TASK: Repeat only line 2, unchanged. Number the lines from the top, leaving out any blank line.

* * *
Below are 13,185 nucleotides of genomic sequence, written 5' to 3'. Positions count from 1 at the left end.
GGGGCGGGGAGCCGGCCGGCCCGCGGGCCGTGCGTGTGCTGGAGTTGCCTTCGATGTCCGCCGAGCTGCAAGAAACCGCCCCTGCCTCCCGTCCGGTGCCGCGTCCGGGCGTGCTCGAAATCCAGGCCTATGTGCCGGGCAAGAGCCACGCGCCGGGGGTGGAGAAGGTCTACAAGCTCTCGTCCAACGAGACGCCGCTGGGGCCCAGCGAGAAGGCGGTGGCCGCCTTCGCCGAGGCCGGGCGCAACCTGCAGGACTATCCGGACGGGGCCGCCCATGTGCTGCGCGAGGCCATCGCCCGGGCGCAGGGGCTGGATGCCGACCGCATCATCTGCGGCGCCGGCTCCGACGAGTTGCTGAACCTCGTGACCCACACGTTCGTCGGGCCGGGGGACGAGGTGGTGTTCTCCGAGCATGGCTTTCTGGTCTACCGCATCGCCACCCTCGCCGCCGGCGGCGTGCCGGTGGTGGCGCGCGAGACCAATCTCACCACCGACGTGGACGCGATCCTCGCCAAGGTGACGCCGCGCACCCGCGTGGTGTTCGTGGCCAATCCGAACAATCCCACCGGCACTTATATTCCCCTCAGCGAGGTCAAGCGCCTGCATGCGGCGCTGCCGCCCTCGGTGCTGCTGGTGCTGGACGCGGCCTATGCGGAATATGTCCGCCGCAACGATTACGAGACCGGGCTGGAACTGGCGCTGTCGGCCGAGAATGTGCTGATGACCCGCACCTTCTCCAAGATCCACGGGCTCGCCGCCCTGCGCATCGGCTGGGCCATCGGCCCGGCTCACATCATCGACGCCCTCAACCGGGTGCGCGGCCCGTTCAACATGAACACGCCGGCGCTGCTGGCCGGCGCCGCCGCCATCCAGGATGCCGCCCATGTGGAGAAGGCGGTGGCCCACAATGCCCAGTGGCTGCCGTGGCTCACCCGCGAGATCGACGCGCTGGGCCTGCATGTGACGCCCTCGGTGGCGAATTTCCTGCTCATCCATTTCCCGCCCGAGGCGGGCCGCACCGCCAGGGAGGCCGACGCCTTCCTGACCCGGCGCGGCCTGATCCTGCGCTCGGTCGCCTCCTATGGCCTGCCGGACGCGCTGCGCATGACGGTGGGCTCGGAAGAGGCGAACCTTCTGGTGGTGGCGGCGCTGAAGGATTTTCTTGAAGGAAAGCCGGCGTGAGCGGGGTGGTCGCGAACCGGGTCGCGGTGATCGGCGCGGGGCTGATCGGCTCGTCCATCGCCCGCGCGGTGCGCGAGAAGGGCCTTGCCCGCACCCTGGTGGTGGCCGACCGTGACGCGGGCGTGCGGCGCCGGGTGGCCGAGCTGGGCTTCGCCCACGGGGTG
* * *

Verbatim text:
GGGGCGGGGAGCCGGCCGGCCCGCGGGCCGTGCGTGTGCTGGAGTTGCCTTCGATGTCCGCCGAGCTGCAAGAAACCGCCCCTGCCTCCCGTCCGGTGCCGCGTCCGGGCGTGCTCGAAATCCAGGCCTATGTGCCGGGCAAGAGCCACGCGCCGGGGGTGGAGAAGGTCTACAAGCTCTCGTCCAACGAGACGCCGCTGGGGCCCAGCGAGAAGGCGGTGGCCGCCTTCGCCGAGGCCGGGCGCAACCTGCAGGACTATCCGGACGGGGCCGCCCATGTGCTGCGCGAGGCCATCGCCCGGGCGCAGGGGCTGGATGCCGACCGCATCATCTGCGGCGCCGGCTCCGACGAGTTGCTGAACCTCGTGACCCACACGTTCGTCGGGCCGGGGGACGAGGTGGTGTTCTCCGAGCATGGCTTTCTGGTCTACCGCATCGCCACCCTCGCCGCCGGCGGCGTGCCGGTGGTGGCGCGCGAGACCAATCTCACCACCGACGTGGACGCGATCCTCGCCAAGGTGACGCCGCGCACCCGCGTGGTGTTCGTGGCCAATCCGAACAATCCCACCGGCACTTATATTCCCCTCAGCGAGGTCAAGCGCCTGCATGCGGCGCTGCCGCCCTCGGTGCTGCTGGTGCTGGACGCGGCCTATGCGGAATATGTCCGCCGCAACGATTACGAGACCGGGCTGGAACTGGCGCTGTCGGCCGAGAATGTGCTGATGACCCGCACCTTCTCCAAGATCCACGGGCTCGCCGCCCTGCGCATCGGCTGGGCCATCGGCCCGGCTCACATCATCGACGCCCTCAACCGGGTGCGCGGCCCGTTCAACATGAACACGCCGGCGCTGCTGGCCGGCGCCGCCGCCATCCAGGATGCCGCCCATGTGGAGAAGGCGGTGGCCCACAATGCCCAGTGGCTGCCGTGGCTCACCCGCGAGATCGACGCGCTGGGCCTGCATGTGACGCCCTCGGTGGCGAATTTCCTGCTCATCCATTTCCCGCCCGAGGCGGGCCGCACCGCCAGGGAGGCCGACGCCTTCCTGACCCGGCGCGGCCTGATCCTGCGCTCGGTCGCCTCCTATGGCCTGCCGGACGCGCTGCGCATGACGGTGGGCTCGGAAGAGGCGAACCTTCTGGTGGTGGCGGCGCTGAAGGATTTTCTTGAAGGAAAGCCGGCGTGAGCGGGGTGGTCGCGAACCGGGTCGCGGTGATCGGCGCGGGGCTGATCGGCTCGTCCATCGCCCGCGCGGTGCGCGAGAAGGGCCTTGCCCGCACCCTGGTGGTGGCCGACCGTGACGCGGGCGTGCGGCGCCGGGTGGCCGAGCTGGGCTTCGCCCACGGGGTG